There are many more, but you get the general idea. So, is the Bible to be interpreted literally, or as a convenience when we agree or tell others we agree with it?
We have a poverty problem that’s not being addressed. Some say, there’s always those who either can’t or won’t do for themselves, how is it my responsibility to provide for them?
Then he told them a parable: ‘The land of a rich man produced abundantly. And he thought to himself, ‘What should I do, for I have no place to store my crops?’ Then he said, ‘I will do this: I will pull down my barns and build larger ones, and there I will store all my grain and my goods. And I will say to my soul, ‘Soul, you have ample goods laid up for many years; relax, eat, drink, be merry.’ But God said to him, ‘You fool! This very night your life is being demanded of you. And the things you have prepared, whose will they be?’ So it is with those who store up treasures for themselves but are not rich toward God.’
“Not everyone who says to me, ‘Lord, Lord,’ will enter the kingdom of heaven, but only the one who does the will of my Father who is in heaven.”
‘And the King will answer and say to them, ‘Assuredly, I say to you, inasmuch as you did it to one of the least of these My brethren, you did it to Me.’
Do we as a nation appear to be be Christian, from other nations perspective?
The United States has been at war for well over 90% of the time since it began as a nation. Even before the USA was formed, the colonies were at war with those who were the indigenous inhabitants.
What does the Bible say about living at peace with other people?
Matthew 5:9 “Blessed are the peacemakers, for they shall be called sons of God.”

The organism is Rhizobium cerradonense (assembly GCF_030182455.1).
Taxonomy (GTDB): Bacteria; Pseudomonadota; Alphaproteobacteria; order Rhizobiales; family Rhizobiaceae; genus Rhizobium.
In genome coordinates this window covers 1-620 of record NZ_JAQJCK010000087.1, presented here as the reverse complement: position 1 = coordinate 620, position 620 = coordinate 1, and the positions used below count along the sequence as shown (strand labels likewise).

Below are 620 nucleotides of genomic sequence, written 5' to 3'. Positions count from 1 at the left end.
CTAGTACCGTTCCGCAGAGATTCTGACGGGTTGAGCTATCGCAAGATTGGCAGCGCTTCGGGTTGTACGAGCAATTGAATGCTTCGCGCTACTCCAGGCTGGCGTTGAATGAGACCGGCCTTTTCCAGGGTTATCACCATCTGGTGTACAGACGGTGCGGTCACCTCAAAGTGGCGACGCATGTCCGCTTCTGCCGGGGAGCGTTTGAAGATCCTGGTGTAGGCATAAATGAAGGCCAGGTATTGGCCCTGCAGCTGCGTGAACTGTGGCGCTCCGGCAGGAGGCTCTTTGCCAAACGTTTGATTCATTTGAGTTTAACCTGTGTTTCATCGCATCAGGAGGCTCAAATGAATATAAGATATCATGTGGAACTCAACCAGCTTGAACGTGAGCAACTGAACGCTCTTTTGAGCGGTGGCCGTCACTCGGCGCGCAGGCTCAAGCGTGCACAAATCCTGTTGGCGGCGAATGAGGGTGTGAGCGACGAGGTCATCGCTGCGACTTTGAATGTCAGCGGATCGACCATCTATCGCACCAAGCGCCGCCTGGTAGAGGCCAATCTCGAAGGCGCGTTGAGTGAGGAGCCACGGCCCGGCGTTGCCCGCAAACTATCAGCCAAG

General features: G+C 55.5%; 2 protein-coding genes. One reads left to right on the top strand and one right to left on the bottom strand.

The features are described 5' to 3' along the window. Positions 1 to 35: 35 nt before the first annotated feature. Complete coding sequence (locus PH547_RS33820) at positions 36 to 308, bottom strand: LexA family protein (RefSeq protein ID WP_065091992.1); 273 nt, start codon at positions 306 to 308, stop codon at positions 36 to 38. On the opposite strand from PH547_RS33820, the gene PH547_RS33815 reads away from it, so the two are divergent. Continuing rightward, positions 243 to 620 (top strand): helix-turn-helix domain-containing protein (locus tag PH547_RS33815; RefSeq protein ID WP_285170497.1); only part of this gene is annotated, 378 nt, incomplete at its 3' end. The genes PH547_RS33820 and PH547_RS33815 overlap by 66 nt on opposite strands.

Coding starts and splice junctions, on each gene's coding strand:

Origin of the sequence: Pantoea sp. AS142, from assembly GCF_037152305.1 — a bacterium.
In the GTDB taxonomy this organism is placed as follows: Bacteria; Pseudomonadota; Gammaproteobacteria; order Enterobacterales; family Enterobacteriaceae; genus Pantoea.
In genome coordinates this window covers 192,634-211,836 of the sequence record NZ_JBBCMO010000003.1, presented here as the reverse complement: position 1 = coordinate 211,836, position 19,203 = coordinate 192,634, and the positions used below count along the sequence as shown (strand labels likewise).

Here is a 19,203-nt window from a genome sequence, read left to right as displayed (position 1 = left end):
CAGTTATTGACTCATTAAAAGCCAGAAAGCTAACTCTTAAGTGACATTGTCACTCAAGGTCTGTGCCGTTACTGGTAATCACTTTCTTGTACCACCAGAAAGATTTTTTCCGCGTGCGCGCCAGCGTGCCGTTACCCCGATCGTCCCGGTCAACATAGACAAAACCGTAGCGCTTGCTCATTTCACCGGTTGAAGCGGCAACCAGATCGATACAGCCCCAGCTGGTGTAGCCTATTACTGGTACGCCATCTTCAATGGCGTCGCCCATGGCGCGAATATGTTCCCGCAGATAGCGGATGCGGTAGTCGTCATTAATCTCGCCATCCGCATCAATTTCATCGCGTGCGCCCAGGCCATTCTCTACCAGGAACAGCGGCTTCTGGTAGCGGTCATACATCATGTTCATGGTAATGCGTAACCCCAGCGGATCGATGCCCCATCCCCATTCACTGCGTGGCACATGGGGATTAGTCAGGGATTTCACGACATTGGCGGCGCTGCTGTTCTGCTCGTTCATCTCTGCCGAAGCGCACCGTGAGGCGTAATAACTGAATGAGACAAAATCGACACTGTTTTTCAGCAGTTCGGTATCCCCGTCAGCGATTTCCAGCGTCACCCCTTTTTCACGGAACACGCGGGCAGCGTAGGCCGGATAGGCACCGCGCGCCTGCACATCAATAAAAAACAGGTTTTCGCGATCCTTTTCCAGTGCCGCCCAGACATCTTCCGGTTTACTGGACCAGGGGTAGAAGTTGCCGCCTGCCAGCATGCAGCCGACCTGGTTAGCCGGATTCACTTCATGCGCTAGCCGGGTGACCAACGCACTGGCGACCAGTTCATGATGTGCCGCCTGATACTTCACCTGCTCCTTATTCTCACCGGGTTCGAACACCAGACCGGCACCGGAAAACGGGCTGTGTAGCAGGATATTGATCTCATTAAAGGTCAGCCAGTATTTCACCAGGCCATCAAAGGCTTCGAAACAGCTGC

Romans 14:17-19 “For the kingdom of God is not a matter of eating and drinking but of righteousness and peace and joy in the Holy Spirit. Whoever thus serves Christ is acceptable to God and approved by men. So then let us pursue what makes for peace and for mutual upbuilding.”
Luke 6:27 “But I say to you who hear, Love your enemies, do good to those who hate you ..”
There are many more, but again you get the idea, or should understand that the text claims peace is the goal, and to direct our life towards peace.
I’m not suggesting that we live in a world where we can ignore defending ourselves, but is this what we should be doing? Do we need to participate with people all over the world in conflict? Does the reading of the Bible or the declaration, we are a Christian people, mean anything?
Yes, I get it, we’re imperfect but I think deep down we know it’s a sham. We can try to convince ourselves or tell others how much our faith or belief in God means, but there’s a lot of activity that shows we don’t believe any of it. We’re not alone. There’s the world of Islam which claims to be peaceful, and the Hindu. Look at the global map. A lot of conflicts going on with most of them conducted by fervent believers in God.
We claim we believe in capitalism, but does that mean we should grab every dollar we can lay hands on, and especially place those who are at or near poverty, into worse conditions when we withhold more earnings or reduce wages & benefits to gain more profit?
He who oppresses the poor dishonors his Maker: but he who honors Him shows generosity toward the poor.
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1* Definition of denouement: the outcome of a complex sequence of events.